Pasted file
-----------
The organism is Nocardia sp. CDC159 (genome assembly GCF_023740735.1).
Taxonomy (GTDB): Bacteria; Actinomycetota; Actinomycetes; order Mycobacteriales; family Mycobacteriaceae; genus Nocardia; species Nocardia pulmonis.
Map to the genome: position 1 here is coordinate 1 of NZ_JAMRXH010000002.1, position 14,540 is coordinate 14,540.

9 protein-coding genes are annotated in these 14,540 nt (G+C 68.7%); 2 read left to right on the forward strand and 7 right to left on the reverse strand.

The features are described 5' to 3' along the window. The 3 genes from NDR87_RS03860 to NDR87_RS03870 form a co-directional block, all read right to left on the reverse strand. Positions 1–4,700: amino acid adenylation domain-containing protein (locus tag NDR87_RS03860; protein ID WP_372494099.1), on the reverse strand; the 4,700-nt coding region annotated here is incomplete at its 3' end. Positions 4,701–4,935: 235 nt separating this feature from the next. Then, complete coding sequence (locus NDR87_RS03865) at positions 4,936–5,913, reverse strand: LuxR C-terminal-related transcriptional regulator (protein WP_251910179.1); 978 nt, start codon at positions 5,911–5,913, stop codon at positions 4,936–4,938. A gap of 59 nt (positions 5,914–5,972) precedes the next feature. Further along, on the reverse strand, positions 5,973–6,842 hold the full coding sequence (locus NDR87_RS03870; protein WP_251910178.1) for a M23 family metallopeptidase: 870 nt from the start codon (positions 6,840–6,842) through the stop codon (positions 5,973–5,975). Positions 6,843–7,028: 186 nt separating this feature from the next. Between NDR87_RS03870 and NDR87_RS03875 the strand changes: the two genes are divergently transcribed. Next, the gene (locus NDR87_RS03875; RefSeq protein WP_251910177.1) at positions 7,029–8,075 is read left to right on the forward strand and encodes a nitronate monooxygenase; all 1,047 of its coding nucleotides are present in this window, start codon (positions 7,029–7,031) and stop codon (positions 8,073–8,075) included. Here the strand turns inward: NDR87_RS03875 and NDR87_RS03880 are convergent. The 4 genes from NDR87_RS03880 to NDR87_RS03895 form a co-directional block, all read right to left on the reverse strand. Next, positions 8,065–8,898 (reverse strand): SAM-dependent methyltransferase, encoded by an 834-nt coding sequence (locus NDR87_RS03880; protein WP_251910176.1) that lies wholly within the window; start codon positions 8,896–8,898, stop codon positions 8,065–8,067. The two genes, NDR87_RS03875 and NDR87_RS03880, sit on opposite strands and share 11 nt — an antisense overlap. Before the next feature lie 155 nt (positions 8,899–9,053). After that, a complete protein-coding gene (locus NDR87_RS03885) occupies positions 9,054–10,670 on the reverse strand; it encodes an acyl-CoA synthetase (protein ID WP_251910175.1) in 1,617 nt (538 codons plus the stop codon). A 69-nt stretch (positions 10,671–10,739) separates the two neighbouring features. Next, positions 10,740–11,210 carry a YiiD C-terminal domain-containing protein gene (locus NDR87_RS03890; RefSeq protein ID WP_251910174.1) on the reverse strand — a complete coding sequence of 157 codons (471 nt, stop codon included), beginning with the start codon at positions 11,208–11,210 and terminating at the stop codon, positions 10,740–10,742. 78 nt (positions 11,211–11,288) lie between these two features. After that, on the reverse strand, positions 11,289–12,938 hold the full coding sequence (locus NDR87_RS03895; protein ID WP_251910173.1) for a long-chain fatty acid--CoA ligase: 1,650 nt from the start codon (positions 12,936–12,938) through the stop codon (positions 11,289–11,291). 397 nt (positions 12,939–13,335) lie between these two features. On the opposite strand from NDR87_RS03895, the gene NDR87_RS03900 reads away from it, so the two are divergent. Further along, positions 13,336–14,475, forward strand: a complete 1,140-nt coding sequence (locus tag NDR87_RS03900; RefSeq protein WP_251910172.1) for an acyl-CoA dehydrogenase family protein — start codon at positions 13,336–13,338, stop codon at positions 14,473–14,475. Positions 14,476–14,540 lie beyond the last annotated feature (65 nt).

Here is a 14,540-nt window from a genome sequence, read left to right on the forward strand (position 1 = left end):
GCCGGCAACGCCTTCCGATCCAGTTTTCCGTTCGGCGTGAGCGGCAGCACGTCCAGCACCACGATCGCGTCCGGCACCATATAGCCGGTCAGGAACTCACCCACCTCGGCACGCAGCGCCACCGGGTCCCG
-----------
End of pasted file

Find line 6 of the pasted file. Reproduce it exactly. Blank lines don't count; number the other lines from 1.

Here is a 14,540-nt window from a genome sequence, read left to right on the forward strand (position 1 = left end):